As the tennis sneakers of Sam Querrey and Marin Cilic tread on the green lawn of the All England Club this Friday, more than just a first Wimbledon final spot is on the line.
The pair have had their squabbles before on grass, with no less than three of their four previous meetings occurring on that very surface. All their encounters went to a deciding set, and all encounters went the way of the tall Croatian no. 7 seed. Sam Querrey has some serious mental scar tissue.
But Querrey has healed from scars multiple times during his career. He beat Novak Djokovic in the third round of Wimbledon last year. Underlining Querrey’s achievement: Djokovic had won the last four Grand Slam tournaments in a row.
Querrey is accustomed to the ups and downs of tennis. He knows the drawing board in and out. The very best can shift their game when they need to; the American lacks the abundance of talent to do so. Querrey is not exactly the type to shift to a B-game during matches anyway. He’ll just stick to his guns, namely his serve & forehand combo.
And his opponent today? Well, who could forget Cilic lifting the 2014 US Open trophy? That was the moment all came to fruition for the Croatian, who was already an household name. But it was a long road there for Marin. It was back in 2010 when he knocked on the door of the big four for the first time as he reached the Australian Open semifinal, losing to Andy Murray.
He sure did look to be the real deal then. But like for so many of his generation, his progress stagnated, perhaps because he lost the freewheeling attitude that helps young players make breakthroughs on the tour. Then he also was banned from the tour for four months when traces of nikethamide, a performance enhancer, were found in a urine sample. His career prospects looked grim.
But Cilic made a strong step forward when he hired fellow countryman and 2001 Wimbledon champion Goran Ivanisevic to be his coach. Under his teachings Marin began dominating his matches from the baseline again with penetrating shots off both wings. When he delivered a God mode like performance against five time US Open champ Roger Federer in the semifinals of the Open in 2014 (winning 6-3,6-3,6-3), it made a believer out of us all.
Cilic has never again reached the highs of that glorious US Open campaign. However, slowly but surely he has climbed back up the rankings in 2017, becoming a steady fixture inside the top 10 once more. Still he has managed to fly under the radar. The same can be said for Querrey, who has for over a year now been meandering in and out of the top 30. So, before we lay this match-up under the magnifying glass, here’s the tale of the tape regarding their Wimbledon route to the semifinals.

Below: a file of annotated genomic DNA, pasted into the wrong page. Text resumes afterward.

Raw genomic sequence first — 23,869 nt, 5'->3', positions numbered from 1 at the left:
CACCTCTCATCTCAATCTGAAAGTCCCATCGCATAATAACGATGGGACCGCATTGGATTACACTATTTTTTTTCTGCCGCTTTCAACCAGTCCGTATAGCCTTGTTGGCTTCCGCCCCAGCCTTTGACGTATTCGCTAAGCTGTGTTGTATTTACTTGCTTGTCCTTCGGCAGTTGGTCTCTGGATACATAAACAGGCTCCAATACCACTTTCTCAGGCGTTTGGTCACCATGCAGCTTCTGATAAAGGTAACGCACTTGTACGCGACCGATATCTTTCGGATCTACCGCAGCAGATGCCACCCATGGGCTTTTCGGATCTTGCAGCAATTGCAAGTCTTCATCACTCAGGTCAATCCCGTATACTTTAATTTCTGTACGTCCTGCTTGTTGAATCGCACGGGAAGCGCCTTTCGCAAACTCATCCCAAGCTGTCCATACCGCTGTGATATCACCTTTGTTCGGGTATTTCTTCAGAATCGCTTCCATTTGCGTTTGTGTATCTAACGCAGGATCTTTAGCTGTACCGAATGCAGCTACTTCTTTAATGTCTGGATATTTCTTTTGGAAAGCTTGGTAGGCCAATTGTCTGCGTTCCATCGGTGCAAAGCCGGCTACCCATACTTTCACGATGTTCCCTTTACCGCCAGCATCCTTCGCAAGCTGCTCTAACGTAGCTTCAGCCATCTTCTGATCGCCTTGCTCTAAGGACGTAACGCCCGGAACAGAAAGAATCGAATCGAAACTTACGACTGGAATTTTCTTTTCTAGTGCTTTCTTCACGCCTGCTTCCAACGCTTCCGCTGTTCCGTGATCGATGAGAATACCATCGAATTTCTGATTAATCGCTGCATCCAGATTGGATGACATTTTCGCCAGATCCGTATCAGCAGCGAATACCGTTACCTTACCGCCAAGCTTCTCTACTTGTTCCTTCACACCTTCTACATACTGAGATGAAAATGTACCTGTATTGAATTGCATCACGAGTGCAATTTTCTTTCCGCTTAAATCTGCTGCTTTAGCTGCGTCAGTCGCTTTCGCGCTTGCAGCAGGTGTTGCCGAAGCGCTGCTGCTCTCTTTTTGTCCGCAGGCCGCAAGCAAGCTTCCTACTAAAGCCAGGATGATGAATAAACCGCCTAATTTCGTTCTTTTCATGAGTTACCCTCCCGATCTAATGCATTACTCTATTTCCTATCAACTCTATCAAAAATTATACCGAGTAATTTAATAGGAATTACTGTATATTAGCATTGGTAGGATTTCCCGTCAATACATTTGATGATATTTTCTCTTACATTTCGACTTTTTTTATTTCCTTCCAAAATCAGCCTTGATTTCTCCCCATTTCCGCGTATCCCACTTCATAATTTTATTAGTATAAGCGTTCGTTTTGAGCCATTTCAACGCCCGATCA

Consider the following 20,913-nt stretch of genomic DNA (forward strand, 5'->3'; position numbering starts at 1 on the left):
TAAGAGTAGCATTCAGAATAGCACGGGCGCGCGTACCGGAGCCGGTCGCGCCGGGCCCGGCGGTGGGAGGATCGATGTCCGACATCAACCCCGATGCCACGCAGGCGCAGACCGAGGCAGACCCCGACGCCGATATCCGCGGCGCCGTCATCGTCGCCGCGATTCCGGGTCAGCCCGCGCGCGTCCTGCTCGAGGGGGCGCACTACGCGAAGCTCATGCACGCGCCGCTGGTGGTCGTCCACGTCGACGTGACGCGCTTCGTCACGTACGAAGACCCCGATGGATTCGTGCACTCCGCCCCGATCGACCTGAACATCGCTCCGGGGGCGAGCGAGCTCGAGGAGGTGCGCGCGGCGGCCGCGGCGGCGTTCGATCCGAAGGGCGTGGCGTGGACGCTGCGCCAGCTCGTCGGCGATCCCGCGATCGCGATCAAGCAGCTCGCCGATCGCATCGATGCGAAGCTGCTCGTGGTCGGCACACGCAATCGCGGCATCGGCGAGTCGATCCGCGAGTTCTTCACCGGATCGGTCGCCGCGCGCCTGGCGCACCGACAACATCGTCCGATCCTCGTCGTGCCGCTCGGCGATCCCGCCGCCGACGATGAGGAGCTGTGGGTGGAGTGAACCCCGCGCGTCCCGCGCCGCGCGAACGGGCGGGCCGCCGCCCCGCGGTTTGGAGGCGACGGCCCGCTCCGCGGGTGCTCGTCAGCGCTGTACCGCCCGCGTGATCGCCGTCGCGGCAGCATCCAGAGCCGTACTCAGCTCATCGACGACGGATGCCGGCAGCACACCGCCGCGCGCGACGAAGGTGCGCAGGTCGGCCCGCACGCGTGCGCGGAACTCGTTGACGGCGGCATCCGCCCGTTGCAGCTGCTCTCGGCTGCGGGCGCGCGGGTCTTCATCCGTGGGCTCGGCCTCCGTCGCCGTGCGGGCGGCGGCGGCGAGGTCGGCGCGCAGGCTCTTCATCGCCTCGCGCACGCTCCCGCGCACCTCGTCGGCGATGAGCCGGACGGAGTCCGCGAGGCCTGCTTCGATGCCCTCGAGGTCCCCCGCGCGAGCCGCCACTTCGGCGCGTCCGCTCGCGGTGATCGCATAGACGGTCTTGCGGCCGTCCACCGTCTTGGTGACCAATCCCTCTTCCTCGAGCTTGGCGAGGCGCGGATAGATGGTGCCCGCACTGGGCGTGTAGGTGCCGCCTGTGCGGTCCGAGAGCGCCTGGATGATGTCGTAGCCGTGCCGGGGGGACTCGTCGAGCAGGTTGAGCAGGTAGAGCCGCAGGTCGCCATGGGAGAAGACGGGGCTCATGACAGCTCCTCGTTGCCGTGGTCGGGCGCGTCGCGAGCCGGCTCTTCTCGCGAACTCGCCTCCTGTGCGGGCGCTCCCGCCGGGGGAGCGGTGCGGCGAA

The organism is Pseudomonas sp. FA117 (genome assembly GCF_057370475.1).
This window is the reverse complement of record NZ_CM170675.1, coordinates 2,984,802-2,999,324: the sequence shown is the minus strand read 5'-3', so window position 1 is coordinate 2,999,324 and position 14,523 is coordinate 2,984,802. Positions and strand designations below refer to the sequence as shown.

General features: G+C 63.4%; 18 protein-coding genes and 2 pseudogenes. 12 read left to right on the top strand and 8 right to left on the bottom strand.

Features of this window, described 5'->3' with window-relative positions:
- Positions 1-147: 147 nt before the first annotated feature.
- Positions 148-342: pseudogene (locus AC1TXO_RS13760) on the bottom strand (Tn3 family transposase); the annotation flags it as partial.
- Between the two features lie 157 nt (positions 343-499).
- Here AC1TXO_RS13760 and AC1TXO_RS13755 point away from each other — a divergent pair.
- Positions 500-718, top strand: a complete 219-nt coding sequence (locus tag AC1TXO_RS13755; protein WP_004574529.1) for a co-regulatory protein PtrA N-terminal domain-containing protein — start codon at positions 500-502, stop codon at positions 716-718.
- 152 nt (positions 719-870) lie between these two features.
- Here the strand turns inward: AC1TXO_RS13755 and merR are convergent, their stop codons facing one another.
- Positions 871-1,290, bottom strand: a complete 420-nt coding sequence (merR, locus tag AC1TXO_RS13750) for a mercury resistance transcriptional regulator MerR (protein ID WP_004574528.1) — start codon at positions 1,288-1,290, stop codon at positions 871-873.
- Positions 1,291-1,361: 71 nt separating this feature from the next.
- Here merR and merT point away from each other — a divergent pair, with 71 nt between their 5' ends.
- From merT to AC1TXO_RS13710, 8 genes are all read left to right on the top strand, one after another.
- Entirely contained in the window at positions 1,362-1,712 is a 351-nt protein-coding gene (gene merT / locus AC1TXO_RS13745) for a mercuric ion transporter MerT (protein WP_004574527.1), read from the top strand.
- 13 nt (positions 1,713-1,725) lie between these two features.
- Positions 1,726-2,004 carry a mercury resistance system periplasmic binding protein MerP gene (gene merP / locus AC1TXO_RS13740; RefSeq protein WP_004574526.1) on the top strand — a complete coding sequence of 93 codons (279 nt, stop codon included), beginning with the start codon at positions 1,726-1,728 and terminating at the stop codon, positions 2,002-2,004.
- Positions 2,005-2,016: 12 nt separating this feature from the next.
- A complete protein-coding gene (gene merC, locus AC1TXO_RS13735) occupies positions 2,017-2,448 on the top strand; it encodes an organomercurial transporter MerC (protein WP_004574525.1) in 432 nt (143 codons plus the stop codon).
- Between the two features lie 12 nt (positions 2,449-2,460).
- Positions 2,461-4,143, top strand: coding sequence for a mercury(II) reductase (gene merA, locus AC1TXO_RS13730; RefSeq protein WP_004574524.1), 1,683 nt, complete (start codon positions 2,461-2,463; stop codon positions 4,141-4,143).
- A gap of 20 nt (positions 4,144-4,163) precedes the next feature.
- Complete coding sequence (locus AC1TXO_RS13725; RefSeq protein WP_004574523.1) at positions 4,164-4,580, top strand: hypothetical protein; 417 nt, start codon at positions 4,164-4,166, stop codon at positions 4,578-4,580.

Form this tournament:
Querrey has done it the hard way, making his run to the semis all the more heroic. He beat Thomas Fabbiano in straights, dropped a set against Nikoloz Basilashvili, prevailed 7-5 in the decider versus Jo-Wilfried Tsonga, survived another five setter against resurgent Kevin Anderson, and defeated all the odds when he took out an ailing Murray in the quarterfinals stage, also in five. You can read back the match point-by-point right here.
His consistency has been stellar. His serve never wavers and everything flows from there. His longest match was just over three hours against Anderson so while fatigue is just around the corner he hasn’t had the toughest of physical marathon matches to recuperate from. Ice baths do wonders these days. He has just been riding on adrenaline this tournament and as Roger Federer stated after his quarterfinal win:
“Adrenaline can get you a whole lot further!”
Always listen to the king.
Marin Cilic’s run is even more impressive, it has to be said. Some very convincing wins. He swatted away the likes of Philip Kohslchreiber, Florian Mayer, and Steve Johnson in the early rounds. All big grass court resume waving tennis professionals. Roberto Baustista Agut could only muster up six games against Cilic in the fourth round.
It wasn’t until the quarters that the real challenge took shape in the form of Gilles Müller. The 34-year old veteran has just won the Ricoh open for his second title and edged out Nadal in an instant classic 17-15 in the deciding set in the fourth round. Cilic was tested by the Luxembourger’s tricky lefty serve. It wasn’t until the fifth set that Cilic unleashed his potential, trouncing a deflated Müller 6-1 in the decider after a slugfest that took 3.5 hours. His forehand has been his biggest weapon this Wimbledon campaign.